The Buddhist Retreat Centre
Ixopo, KwaZulu-Natal, South Africa
For people of all religions
BRC Newsflash: February 2023
|Image: Andrew Brown
‘Stolen Focus: Why You Can’t Pay Attention’
The book “Stolen Focus: Why You Can’t Pay Attention” by Johann Hari recently caught my attention. Hari suggests that it is the perfect storm of ‘cognitive degradation’ - I call it rather the pleasures of distraction and constant diversion - that pull one away from being centred and focussed.
Your attention is your life - your reality. Only by paying such attention, can you fully engage with what is front of you - screaming for your attention. If you are too locked up in your own neuroses and agitation, you drain away all that energy that could go into engaging what it confronting you with a clear mind. It is all about training our restless, chaotic mind to be more focussed, to see with clarity, to have more spaciousness for more purposeful living and to feel more connected.
|Cape Batis focussed
|Image: Andrew Brown
Twenty-five centuries ago before Mindfulness became a popular commodity in modern culture, the Buddha laid great emphasis on the need to fully engage and be present in any situation that requires you to interact with it, so whether you are simply eating a meal or shaking someone’s hand or doing complicated mathematics, it just requires paying attention in different degrees and intensity.
I began meditating more than five decades ago, with teachers from the Theravada, Zen and Tantra traditions. I may not have achieved any higher states of consciousness, but mindfulness and meditation practice were instrumental in helping me maintain a greater degree of equanimity in my daily life and in the workplace. I am happy to say I have had a ‘look in’ and gleaned enough to taste this exquisite capacity of the mind to overflow into something else other than one’s own story - and to find stillness and presence.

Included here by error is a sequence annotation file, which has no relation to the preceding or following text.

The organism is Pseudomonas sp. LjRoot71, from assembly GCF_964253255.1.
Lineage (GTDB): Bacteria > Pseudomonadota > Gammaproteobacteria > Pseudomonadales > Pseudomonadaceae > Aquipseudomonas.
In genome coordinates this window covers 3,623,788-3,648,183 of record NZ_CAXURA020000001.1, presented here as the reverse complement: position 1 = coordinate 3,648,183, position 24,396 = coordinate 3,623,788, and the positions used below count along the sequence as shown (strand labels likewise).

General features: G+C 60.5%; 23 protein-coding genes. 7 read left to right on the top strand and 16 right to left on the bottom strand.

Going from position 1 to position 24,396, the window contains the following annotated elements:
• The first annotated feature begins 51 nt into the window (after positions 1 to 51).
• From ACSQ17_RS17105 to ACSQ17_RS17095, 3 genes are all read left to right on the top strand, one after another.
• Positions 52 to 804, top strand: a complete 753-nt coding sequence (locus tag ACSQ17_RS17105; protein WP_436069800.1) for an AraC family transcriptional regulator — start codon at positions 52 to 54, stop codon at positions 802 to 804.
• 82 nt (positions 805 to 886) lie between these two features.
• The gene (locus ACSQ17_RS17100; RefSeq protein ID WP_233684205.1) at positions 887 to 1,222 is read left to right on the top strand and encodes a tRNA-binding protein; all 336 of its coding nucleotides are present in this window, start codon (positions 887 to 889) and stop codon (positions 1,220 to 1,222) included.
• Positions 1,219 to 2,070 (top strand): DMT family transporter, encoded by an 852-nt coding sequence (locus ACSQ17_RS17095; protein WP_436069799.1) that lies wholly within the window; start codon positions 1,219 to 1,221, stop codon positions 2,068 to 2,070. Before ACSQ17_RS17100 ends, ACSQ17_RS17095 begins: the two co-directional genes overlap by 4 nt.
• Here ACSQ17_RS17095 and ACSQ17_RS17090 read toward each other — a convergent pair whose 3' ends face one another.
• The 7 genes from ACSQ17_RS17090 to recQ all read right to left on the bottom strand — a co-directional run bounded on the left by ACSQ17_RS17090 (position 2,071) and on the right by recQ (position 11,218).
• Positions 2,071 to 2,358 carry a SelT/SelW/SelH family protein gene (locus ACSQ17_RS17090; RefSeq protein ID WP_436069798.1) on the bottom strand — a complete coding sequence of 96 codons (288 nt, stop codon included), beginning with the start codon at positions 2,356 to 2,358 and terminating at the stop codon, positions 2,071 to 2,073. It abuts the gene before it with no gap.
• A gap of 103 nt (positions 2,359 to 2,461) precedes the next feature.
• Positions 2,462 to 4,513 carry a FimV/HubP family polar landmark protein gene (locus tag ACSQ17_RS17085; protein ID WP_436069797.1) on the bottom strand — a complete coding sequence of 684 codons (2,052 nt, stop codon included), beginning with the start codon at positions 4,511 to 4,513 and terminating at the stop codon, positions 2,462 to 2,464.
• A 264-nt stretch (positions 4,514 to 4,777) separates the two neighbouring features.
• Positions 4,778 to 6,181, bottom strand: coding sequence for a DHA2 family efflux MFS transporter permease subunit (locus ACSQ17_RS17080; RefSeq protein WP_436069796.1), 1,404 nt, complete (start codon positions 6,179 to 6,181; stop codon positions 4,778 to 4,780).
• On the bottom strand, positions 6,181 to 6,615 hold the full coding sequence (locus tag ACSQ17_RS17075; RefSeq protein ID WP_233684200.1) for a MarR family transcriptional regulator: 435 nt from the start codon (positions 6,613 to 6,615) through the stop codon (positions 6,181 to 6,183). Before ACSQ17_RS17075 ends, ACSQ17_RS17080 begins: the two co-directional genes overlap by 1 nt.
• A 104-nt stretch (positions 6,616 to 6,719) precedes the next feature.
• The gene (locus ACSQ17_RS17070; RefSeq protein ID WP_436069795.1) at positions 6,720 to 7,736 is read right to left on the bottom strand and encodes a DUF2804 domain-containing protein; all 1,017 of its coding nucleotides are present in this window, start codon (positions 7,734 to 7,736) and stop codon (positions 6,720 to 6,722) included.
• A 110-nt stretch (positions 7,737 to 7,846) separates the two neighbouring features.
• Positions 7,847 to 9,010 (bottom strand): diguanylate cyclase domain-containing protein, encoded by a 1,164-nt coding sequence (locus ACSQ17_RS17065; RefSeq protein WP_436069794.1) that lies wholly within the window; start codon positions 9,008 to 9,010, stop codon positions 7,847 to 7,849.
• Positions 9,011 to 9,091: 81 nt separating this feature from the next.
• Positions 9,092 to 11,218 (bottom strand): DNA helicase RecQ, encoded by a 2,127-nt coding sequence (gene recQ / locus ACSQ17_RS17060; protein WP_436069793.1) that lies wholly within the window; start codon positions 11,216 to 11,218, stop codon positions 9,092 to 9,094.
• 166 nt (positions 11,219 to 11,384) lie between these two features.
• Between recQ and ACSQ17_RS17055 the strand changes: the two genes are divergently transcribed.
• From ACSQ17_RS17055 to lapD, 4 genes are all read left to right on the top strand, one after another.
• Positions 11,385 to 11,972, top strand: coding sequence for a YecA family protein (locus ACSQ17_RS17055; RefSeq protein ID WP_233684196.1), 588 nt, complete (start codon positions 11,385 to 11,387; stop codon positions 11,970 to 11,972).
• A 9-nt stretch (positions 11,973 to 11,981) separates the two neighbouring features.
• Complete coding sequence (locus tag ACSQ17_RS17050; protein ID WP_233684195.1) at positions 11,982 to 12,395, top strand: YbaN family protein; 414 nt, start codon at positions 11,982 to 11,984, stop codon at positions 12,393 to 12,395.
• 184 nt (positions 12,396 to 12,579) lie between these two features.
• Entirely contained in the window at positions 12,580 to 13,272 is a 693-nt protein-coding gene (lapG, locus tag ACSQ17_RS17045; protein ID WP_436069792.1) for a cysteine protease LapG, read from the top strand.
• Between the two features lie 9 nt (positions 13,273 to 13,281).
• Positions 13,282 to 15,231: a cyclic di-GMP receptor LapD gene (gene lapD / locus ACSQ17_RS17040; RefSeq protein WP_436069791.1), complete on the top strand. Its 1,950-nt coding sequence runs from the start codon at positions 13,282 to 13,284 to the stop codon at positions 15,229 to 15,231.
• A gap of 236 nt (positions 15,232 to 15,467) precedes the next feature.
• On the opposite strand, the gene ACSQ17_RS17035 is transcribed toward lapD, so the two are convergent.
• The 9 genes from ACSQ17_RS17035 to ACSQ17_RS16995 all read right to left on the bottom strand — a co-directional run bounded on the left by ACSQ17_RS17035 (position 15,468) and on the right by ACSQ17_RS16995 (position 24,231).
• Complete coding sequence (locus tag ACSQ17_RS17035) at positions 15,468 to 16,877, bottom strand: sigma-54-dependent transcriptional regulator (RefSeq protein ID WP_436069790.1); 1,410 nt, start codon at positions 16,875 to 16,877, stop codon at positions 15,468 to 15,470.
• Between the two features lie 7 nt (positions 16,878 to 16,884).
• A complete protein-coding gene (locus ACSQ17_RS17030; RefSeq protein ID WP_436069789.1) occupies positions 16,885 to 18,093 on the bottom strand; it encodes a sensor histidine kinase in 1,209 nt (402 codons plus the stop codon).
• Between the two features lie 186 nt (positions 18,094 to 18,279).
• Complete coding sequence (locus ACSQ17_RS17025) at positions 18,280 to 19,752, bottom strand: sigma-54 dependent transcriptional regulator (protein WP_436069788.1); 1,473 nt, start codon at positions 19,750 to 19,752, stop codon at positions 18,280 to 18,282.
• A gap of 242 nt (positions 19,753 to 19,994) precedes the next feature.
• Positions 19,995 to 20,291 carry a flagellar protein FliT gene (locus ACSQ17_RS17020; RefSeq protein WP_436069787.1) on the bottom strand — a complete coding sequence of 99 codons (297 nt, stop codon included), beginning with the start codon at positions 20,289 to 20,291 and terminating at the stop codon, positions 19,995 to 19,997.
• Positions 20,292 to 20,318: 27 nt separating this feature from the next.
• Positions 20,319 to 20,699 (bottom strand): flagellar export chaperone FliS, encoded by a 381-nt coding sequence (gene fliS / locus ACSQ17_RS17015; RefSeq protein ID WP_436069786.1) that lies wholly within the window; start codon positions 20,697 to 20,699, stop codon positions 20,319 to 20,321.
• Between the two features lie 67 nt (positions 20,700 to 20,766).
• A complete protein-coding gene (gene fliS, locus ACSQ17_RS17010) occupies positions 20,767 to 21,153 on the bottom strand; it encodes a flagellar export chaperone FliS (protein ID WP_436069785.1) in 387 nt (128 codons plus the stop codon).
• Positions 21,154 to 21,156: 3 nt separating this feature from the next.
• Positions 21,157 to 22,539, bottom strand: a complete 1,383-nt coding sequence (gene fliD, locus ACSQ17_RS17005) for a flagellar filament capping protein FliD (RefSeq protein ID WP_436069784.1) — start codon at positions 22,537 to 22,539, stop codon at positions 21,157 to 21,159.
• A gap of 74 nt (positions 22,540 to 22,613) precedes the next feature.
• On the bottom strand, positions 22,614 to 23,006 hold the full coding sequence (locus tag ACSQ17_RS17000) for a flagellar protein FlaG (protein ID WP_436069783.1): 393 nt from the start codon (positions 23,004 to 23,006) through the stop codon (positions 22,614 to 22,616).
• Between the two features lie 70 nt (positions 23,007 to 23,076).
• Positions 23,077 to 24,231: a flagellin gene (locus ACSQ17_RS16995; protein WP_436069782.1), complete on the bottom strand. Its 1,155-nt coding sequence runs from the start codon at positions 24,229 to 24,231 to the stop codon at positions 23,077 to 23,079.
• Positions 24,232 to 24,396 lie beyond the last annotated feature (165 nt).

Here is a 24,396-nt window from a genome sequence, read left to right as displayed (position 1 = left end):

In early January, we were fortunate to have Anna Scharfenberg and Johnathan Preboy from Prague lead a 10-day Vipassana retreat on how to realise ever-present mindfulness. They will return next January, so this may be an opportunity for you to acquaint yourself with a powerful practice that can lead the wandering mind to calmer waters.
For 2023, let’s all be ambassadors for joy and kindness.
|Image: Kim Ward
Now And Zen: Reboot, Recharge And Retreat
There is no better place than the BRC to rejuvenate the body and mind with nature, meditation and movement to guide you into presence and stillness.
|Entrance to the Buddha Boma
|Image: Chantelle Flores
There are still a few spaces left on the following January retreats:
indicates retreats held in Noble Silence
John Lockley and Nomusa Mthembu | 3 days | 27-30 January
|Image: Lisa De Venter
Conducted Retreats February 2023
Carol Segal | Weekend | 3-5 February
Rajes Govender | 2 days | 5-7 February
Steve Davis | Weekend | 10 -12 February
Theresa Hardman | Weekend | 17-19 February
The Practice Of Embodiment Through Therapeutic Yin Yoga, Therapeutic Sound And Mindfulness Meditation
Despina Forbes | 5 days | 19-24 February
Corinna Botoulas and Duncan Rice | Weekend | 24 -26 February
Max Weier | 2 days | 28 February- 02 March
Max will be in situ from mid February to guide qigong sessions mid-week.